The Italian cuisine is well known the world over for being healthy and comprising of fresh and natural ingredients that tantalize the taste buds with the freshness of authentic Italian produce.
Most of the staple ingredients in the Italian cuisine, such as olive oil, pesto, garlic and balsamic vinegar to name a few, are extremely healthy. The fresh fruits and produce that are an essential part of the Italian diet are not left much behind.
But like all cuisines, Italians too have parts of our cuisine that are indulgent. After all, that is where the comfort in comfort food comes from! If you have ever been to Italy, you will notice that the streets of Naples are often filled with something or the other that has been deep fired. And while the Aperitivo food is known for snacks to spike up the appetite, more often than not, the bread and pastry is gone from the table while the night is still young. Might I add, that while we take our food seriously, we take our cheese even more so!
Italians and Their Love For Cheese
Cheese is pretty much like a mythical creature in the Italian cuisine. Being the lifeblood of many traditional recipes in the cuisine, there are hundreds of types of cheese that are made and produced across Italy.
While the identity of the cheeses does not lie in their names, what marks one from the other is the region it is produced in.
Cheese types in Italy are dictated by the region they belong to—and not just because of tradition but also because of law. So from the way the cheese is made to the type of milk it uses and the aging process it goes through, each type of cheese signifies a certain tradition and culture of the locality it belongs to.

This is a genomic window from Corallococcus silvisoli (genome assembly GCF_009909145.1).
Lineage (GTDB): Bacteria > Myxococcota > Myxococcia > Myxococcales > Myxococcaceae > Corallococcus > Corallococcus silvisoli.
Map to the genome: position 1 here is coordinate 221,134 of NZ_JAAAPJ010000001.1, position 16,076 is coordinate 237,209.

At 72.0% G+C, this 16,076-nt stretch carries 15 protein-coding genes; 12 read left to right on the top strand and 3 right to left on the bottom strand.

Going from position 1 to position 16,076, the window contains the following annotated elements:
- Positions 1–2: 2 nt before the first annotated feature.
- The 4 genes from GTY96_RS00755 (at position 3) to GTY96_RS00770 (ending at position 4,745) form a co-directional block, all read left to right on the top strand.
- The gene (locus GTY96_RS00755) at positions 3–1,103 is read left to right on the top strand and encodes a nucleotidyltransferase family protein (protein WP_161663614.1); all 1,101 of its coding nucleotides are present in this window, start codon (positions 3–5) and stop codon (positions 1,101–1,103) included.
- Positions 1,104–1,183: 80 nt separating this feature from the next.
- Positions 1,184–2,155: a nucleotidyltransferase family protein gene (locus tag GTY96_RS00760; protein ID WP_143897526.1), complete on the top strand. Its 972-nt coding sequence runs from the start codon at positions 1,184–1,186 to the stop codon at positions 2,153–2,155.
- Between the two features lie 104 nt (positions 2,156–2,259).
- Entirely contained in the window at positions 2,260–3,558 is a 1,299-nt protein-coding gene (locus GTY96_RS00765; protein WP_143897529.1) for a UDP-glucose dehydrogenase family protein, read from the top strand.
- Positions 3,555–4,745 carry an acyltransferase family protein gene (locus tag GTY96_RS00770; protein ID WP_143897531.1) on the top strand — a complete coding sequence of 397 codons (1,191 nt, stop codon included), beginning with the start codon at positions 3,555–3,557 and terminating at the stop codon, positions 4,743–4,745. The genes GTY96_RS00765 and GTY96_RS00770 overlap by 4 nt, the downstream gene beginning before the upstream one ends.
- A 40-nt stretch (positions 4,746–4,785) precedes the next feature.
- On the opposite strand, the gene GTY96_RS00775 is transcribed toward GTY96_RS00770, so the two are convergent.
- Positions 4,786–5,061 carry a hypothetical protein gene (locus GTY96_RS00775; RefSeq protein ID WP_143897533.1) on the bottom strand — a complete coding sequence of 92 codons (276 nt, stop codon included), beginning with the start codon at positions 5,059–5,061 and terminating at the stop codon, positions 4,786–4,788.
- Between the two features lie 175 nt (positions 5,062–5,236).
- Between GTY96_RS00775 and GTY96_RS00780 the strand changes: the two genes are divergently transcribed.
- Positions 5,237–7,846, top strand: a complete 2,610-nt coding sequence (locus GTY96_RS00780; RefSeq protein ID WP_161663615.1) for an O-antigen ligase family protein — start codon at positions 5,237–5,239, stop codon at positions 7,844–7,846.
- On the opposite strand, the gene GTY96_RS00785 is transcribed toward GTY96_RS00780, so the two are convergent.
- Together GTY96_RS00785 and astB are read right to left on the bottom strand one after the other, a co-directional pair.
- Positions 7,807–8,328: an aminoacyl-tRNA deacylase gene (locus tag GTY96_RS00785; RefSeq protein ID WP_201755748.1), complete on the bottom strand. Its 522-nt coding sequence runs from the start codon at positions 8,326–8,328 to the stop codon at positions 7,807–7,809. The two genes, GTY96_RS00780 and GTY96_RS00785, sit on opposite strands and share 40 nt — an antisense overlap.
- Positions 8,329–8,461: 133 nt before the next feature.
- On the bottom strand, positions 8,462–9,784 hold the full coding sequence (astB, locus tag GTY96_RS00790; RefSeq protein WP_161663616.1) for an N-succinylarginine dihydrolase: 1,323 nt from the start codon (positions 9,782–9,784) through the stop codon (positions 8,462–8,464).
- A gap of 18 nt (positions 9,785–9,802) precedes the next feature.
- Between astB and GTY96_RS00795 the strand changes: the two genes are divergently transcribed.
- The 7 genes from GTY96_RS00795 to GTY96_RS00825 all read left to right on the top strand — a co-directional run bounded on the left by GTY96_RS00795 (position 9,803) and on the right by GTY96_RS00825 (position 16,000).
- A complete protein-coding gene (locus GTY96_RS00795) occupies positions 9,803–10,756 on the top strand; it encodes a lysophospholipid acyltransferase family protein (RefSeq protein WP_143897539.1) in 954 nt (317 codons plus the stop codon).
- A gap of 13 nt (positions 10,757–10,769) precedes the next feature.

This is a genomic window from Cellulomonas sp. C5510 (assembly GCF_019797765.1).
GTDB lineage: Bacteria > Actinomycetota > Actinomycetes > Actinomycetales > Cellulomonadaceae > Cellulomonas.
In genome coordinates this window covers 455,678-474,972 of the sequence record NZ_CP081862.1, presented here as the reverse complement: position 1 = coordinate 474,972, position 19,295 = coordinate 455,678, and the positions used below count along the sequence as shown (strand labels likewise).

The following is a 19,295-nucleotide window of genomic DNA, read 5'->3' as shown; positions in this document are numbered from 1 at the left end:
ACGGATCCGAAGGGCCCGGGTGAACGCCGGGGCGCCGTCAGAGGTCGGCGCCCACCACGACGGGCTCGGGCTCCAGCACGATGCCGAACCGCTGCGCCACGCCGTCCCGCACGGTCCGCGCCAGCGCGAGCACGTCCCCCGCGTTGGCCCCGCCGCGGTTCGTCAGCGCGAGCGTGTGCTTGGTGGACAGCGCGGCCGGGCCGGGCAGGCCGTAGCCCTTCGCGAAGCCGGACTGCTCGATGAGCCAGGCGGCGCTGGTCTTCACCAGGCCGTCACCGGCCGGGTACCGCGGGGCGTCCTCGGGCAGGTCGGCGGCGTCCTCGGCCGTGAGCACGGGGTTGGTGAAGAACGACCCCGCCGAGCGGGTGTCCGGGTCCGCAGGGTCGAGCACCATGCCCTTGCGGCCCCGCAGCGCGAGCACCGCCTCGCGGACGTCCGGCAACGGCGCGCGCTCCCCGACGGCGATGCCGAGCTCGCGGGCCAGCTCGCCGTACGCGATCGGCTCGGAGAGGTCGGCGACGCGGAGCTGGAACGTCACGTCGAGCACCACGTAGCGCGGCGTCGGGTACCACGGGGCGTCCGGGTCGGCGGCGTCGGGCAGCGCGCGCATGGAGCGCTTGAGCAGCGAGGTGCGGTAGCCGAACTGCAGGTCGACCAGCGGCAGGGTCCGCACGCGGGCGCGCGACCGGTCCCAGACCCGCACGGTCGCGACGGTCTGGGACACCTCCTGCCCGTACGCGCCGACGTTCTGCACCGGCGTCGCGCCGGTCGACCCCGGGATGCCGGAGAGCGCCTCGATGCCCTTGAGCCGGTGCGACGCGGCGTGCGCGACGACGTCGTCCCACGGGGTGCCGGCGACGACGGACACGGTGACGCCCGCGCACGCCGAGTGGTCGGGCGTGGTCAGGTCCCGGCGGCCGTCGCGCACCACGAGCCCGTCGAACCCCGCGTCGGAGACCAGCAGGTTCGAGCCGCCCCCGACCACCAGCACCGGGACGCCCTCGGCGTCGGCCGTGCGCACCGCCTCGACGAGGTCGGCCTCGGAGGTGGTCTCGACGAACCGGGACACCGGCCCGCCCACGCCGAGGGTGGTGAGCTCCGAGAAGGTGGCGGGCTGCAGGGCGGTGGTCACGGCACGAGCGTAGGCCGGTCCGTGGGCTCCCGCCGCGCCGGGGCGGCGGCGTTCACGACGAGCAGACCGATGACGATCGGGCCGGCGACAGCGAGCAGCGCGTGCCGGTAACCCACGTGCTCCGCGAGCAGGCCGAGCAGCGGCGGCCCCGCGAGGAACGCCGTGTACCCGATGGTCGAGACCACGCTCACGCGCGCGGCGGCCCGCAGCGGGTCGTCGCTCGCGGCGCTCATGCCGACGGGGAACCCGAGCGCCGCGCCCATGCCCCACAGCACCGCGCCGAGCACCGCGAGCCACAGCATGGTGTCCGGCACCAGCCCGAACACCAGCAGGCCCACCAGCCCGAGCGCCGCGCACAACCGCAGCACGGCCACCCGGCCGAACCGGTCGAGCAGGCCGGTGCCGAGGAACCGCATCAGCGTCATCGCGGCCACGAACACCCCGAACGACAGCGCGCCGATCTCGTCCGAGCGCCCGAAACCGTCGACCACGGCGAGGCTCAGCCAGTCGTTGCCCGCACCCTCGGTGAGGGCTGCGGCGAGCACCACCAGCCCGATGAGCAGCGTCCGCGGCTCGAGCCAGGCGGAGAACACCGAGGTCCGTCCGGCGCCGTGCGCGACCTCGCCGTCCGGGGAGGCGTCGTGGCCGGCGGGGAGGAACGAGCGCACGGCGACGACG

One of the many wonders of the Italian cheese-making is the mozzarella cheese which comes from the south of Italy. If you have ever witnessed the process of mozzarella being made, you wouldn’t hesitate to agree when I say it is like a work of art. Mozzarella is also the key ingredient in one of my most favorite Aperitivosnacks: mozzarelline. If you’re wondering how it’s made, here is a recipe that has been passed down in my family since generations.
What You’ll Need
- 1 packet of bite-sized mozzarella balls
- Half a cup of flour
- 1 cup of breadcrumbs
- 1 egg
- Olive Oil
- Salt for seasoning
Remove the mozzarella from the packet and dry it thoroughly with the help of some kitchen towels. Next, spread some flour on a plate and drop the dried mozzarella balls on it, coating them sufficiently with the flour.
Next, beat an egg and cover the flour-coated mozzarella balls in egg, followed by breadcrumbs. Go back and forth between the egg and mozzarella three to four times. Make sure the coating is thick so that the mozzarella does not leak out while frying.
Heat the oil and deep fry the coated mozzarella balls until they reach a dark golden brown color. Remove them once they are done and drain them on some kitchen towels. Sprinkle some salt on it and leave to rest for a few minutes before popping the mozzarelline in your mouth!
Mozzarelline has been one of my most favorite snacks and comfort foods since childhood. The best part is they are so simple and easy to make and they taste just divine!
About Christopher V. Carovillano
Christopher V. Carovillano, a.k.a. The Italian Guru was given the nickname by his friends and family. Christopher is deeply inspired by the Italian way of life and uses the lessons he has learned from the Italian values to connect with his audience. Read more from The Italian Guru here or catch him on his YouTube channel!
This blog post was crafted and created by The Italian Guru also known as Real Italian Guru. This blog post was designed for all viewers and readers to learn Italian and to utilize these free Italian lessons in a way to build structure and provide material in learning the Italian language. The Author of this blog and its content is Christopher Vincent Carovillano / Christopher V. Carovillano / Christopher Carovillano. The material herein this blog is © Copyrighted, with ® Registered ™ Trademarks of The Italian Guru and Real Italian Guru belonging to the said Author. No material from may be used unless given full authorization and disclosure from the said Author, Christopher Vincent Carovillano. All Rights Reserved.